“Be punctual,” Tony wrote in an email. “And don’t carry too much change so tips have the potential to be bigger.”
Jenni Simcoe missed that skateboard/pizza reference, didn’t she? That’s why I’m the greatest hard-hitting skateboard journalist ever, and she’s not. How do you like those moves, Jenni?
For my next move, I went to Toddy G’s to try the pizza. It’s on 7th Street almost directly between The Berrics and Dyrdek’s Fun Factory. But as you can see on the map, Toddy G’s (C) is a little further west of The Berrics (B) and Dyrdek’s (C), thus making it the tip of the shaft of an imaginary skateboard pizza power penis. Or something.
“Which one is the pizza that Heath likes?” I asked the fella behind the counter. It was Todd G., Salman’s partner. He was very friendly. “Heath said he liked the meat one.”
Heath’s one of those kids that only eats a handful of things, and one of those things is meat. “So I like the meat pizza,” he said. “And I like the white pizza.” I found the latter an odd choice for him. Seems too exotic. But then he did go through a white phase a couple years ago where all he wore was white.
“Oh he liked this one,” Todd said pointing to the menu, “the Meat Jesus.”
“Jesus,” I said to myself looking at the price. “Well I’ll have one of those to go. And I’ll get a slice to eat while I wait. Is the bar open next door?”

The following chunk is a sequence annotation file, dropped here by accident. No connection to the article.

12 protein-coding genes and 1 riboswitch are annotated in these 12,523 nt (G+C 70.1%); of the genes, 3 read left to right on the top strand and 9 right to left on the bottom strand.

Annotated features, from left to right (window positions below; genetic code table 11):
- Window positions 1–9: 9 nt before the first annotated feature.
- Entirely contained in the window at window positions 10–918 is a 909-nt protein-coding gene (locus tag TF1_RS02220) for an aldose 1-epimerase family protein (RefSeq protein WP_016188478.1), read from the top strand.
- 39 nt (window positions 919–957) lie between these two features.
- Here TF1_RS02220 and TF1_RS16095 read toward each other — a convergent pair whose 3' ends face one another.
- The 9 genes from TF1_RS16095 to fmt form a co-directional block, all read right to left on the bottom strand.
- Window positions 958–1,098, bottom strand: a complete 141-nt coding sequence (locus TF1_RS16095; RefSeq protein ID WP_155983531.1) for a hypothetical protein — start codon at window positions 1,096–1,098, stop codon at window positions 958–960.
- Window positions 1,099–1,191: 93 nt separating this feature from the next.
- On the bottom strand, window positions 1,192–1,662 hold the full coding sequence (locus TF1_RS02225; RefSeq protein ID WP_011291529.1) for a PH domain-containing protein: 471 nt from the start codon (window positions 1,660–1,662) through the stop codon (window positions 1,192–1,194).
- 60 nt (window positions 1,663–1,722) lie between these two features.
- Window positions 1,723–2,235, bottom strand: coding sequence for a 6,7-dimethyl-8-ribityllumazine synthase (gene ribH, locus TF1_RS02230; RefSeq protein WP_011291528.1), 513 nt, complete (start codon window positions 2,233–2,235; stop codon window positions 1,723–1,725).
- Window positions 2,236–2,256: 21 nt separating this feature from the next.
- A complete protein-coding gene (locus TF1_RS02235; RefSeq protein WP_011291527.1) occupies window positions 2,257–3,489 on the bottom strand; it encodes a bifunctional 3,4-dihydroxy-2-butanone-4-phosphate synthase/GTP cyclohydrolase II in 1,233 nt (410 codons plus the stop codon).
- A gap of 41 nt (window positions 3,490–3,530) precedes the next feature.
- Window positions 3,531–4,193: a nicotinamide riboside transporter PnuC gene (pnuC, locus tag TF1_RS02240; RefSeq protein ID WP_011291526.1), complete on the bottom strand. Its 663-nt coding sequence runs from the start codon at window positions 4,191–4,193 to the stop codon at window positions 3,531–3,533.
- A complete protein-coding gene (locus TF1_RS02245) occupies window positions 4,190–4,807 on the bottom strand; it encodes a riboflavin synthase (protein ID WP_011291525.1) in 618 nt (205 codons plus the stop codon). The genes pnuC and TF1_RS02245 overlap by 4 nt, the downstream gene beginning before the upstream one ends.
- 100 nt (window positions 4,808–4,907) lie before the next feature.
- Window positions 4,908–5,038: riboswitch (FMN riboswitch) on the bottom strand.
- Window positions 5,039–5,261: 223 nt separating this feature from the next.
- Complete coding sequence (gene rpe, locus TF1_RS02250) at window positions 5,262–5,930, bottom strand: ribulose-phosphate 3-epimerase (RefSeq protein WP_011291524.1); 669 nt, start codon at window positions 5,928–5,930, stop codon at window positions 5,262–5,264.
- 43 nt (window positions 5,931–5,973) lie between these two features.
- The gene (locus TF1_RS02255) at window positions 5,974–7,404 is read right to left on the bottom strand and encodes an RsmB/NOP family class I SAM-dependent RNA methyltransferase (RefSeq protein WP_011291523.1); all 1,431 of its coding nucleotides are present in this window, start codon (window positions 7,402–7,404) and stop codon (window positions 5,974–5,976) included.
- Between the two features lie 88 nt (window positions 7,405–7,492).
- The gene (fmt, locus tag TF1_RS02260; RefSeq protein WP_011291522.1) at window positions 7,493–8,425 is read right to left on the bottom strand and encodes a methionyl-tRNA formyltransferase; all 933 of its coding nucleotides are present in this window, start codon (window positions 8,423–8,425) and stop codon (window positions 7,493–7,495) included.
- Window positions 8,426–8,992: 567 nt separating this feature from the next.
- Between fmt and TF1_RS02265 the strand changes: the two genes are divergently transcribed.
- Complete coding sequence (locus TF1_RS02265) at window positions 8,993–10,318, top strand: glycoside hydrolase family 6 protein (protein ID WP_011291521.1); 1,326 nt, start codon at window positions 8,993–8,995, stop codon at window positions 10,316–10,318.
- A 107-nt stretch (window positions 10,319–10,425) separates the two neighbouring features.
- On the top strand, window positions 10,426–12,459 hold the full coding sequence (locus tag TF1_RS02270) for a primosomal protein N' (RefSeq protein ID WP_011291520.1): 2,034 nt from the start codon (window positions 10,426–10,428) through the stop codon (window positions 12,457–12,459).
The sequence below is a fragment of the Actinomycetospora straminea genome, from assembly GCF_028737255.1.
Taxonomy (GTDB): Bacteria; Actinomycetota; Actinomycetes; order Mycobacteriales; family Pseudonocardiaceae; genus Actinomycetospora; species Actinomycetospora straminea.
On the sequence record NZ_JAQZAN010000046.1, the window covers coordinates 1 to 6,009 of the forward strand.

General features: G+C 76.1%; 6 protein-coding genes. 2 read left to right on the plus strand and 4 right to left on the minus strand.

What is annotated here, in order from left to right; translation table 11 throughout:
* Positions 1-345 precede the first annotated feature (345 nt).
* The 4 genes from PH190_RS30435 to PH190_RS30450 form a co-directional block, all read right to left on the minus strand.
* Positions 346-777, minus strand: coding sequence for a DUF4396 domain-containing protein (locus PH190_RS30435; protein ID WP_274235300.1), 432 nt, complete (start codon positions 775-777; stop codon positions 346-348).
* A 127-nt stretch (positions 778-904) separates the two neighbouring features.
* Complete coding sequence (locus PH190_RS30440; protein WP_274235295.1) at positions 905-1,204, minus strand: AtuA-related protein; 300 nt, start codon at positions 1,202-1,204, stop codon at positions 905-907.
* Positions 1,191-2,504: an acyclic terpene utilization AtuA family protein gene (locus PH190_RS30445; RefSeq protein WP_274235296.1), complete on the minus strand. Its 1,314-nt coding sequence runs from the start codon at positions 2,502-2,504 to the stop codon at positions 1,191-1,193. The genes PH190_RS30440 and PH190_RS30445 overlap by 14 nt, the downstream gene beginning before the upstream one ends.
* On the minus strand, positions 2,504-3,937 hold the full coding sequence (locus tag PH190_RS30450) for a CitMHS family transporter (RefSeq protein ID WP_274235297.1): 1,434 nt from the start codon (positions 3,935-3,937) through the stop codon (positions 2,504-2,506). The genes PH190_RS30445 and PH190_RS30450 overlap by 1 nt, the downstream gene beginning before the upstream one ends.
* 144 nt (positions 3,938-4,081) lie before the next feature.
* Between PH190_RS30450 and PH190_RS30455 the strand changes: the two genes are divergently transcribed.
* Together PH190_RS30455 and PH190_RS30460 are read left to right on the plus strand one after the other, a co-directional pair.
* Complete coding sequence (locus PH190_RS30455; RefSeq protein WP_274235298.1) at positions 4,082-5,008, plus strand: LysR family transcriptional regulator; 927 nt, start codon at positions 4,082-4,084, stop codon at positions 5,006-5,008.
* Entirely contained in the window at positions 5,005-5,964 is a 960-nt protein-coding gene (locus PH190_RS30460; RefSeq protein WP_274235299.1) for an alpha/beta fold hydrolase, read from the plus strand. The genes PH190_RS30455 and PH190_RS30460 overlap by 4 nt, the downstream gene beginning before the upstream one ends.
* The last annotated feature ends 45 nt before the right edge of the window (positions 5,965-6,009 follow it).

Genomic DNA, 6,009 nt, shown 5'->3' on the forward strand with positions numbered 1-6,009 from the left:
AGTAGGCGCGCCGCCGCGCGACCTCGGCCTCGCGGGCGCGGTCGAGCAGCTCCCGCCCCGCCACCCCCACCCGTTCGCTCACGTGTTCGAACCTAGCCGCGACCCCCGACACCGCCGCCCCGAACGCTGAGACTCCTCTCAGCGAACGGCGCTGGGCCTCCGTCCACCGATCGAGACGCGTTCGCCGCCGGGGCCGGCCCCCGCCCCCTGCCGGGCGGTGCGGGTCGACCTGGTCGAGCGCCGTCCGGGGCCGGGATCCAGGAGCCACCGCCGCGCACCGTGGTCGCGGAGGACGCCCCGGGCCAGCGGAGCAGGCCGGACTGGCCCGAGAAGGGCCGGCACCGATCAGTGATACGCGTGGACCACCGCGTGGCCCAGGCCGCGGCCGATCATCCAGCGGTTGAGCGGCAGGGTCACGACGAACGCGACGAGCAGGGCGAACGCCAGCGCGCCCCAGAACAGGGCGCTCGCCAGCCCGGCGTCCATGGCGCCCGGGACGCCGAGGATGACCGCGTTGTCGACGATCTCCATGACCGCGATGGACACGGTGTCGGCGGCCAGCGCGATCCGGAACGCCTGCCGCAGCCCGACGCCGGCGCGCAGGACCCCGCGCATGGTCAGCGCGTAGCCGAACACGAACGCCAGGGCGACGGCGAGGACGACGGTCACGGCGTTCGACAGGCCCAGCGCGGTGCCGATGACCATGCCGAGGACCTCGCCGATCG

Toddy G’s is seemingly in the middle of nowhere. It’s in a dark warehouse district right on the river. But it happens to be next to a cool-kid bar called Tommy’s Saloon. And Tommy’s and Toddy’s have a nice thing going there.
“Yeah,” Todd said. “And we can send your pizza over through the secret window.”
“Secret window!” I squealed. I love secret windows.
“The Meat Jesus?” Salman said after I told him what I ordered. “That’s one of my creations. The funny thing is I have to tell Edgar [their chef] constantly that when you eat a slice of Meat Jesus, the point of it is to die afterwards: you just ate so much meat that your heart stopped and you’re in Jesus’ presence. That’s why it’s called that. So can you please pile the meat on?”
“Has anyone been offended by the name?” I asked.
“No, people love it,” he said. “And you know I have a background proselytizing for the church, I’m cool with it. There’s a church group that comes in on Sundays usually around 11pm and they all order it. It’s their favorite slice.”